Is there any way the Navy, or any service, could implement this without pressuring women on birth control, and, once the Administration has secured it as a benefit for the troops and their families, abortion?

As guys we’re neutral on the whole abortion thing, and we’re generally in favor of birth control. We just think the decision ought to be made by the woman, not her (or her husband’s) commanding officer.

And the idea that pregnant women are the Navy’s biggest problem… if anyone in the Navy spaces in the E Ring believes that, he’s gone full retard and needs to go to the one room on USS Boat where the Marines hold the key. Every single woman in the Navy could get knocked up tonight and take to her bed with complications tomorrow, and it wouldn’t hit the service as hard as budgetary reality is going to.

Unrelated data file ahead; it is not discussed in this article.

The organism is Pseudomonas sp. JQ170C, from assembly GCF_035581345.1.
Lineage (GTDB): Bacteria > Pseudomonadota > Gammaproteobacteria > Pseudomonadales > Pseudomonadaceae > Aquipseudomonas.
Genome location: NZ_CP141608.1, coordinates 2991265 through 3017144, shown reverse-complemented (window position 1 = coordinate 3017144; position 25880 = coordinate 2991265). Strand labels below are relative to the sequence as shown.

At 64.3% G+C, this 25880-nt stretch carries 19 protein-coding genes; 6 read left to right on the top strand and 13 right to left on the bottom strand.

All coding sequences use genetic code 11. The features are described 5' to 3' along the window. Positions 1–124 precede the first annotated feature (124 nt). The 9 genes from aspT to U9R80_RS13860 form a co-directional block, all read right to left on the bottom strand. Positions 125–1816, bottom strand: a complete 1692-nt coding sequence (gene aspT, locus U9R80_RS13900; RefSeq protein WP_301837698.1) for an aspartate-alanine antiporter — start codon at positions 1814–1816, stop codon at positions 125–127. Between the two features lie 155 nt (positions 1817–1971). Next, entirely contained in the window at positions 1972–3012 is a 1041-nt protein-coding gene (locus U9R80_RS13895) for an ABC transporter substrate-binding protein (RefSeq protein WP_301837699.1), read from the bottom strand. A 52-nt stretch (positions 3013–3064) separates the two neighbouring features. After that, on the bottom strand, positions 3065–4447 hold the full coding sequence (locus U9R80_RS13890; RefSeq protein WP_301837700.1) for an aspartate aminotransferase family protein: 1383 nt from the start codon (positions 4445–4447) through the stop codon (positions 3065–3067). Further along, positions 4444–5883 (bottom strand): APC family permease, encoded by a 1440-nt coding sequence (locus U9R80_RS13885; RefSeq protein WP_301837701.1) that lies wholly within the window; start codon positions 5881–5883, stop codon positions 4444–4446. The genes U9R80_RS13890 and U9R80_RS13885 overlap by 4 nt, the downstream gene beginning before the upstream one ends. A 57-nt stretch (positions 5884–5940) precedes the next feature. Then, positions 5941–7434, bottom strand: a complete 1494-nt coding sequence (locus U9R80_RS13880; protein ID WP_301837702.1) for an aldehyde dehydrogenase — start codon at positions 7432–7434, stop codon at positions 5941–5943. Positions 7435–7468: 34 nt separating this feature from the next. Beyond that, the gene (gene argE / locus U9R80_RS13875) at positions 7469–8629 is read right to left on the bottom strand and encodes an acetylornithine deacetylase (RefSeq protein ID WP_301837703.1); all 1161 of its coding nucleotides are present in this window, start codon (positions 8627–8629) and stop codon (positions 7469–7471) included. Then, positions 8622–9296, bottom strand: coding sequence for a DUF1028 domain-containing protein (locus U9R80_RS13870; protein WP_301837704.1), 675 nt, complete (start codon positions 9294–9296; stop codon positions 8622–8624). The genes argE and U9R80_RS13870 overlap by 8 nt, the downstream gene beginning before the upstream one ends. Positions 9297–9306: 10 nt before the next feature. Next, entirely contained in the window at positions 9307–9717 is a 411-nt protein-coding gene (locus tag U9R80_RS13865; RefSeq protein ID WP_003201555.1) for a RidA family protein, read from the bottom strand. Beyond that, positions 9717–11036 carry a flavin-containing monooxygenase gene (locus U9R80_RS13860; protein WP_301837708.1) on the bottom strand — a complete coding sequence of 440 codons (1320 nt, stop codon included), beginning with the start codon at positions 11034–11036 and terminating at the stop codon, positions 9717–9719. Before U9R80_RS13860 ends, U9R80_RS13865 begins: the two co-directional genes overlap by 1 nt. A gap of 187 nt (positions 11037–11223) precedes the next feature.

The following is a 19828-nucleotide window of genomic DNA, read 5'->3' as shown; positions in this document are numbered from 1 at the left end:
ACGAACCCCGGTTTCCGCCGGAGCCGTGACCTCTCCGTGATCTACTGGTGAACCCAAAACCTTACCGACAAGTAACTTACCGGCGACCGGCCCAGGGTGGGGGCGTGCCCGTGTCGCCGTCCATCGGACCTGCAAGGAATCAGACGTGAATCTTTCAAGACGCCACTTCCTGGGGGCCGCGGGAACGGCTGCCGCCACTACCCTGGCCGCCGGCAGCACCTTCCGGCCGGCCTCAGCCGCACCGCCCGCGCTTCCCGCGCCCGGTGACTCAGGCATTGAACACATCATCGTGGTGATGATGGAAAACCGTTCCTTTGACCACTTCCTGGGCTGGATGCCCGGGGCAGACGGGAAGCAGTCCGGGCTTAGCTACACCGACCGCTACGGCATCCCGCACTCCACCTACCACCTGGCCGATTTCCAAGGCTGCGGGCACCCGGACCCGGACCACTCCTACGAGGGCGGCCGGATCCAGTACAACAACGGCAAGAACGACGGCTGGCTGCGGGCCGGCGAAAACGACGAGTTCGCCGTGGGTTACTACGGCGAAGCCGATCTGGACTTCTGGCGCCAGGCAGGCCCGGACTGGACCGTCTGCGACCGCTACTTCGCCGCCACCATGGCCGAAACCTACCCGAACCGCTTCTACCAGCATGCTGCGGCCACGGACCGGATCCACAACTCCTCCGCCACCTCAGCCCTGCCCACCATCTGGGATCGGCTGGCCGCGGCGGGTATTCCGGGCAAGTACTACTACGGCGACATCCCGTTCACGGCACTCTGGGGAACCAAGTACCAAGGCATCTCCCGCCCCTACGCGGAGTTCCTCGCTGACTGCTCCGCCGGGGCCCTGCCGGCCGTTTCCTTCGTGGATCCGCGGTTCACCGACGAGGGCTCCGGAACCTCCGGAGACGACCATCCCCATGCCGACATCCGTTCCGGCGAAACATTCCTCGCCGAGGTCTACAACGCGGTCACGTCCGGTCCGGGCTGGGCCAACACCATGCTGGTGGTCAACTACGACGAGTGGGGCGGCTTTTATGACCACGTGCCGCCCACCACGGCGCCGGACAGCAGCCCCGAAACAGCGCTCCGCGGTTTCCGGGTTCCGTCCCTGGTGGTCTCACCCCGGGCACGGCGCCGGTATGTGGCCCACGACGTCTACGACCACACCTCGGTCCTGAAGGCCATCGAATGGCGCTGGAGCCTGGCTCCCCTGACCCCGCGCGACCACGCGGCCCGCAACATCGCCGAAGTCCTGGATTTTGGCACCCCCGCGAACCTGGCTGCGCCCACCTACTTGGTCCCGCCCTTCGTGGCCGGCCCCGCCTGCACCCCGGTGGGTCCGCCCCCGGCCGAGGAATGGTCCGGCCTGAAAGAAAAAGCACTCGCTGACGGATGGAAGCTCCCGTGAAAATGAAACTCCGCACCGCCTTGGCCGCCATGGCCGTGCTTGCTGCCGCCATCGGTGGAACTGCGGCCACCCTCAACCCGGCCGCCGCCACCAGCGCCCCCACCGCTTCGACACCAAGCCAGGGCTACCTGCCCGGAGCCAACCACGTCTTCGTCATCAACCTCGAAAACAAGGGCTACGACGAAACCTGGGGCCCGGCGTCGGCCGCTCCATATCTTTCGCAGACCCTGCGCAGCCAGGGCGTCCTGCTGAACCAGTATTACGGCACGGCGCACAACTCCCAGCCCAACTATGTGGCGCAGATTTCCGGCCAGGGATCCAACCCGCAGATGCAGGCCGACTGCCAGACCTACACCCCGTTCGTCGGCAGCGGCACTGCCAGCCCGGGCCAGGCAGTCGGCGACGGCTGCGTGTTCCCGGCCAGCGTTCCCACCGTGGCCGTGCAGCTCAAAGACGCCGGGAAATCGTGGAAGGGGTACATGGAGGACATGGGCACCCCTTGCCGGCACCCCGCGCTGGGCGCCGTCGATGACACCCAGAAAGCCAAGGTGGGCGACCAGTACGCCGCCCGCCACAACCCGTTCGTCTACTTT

Yet they’re planning for Case A and not Case B.

3 thoughts on “Hey, what’s the Navy’s biggest problem?

  1. GBS

    It’s certainly not the Navy’s biggest problem, but I guarantee you there are afloat and even some shore-based CO’s that might list it in their top-three. Women weren’t assigned to squadrons and aircraft carriers during my first sea tour 20+ years ago, so regular interaction with Navy servicewomen didn’t happen until my subsequent assignment to a shore-based training squadron. It was VERY common to see unmarried female sailors get pregnant, and the subsequent months-long assignment to limited duty and professional oblivion that would follow. They took up space, both physically and on the manning document, but couldn’t do the heavy lifting and work with the icky chemicals that go along with maintenance and operations in an aviation squadron. Later, as women became a larger segment of those assigned to deploying ships and squadrons, getting pregnant meant not deploying, and the affected unit getting no replacement. Unlike the SF community, where people pull their weight or are directed towards other lines of work, regular Navy units must deal with what is assigned. Inevitably, those who remain must make up for the personal irresponsibility of others.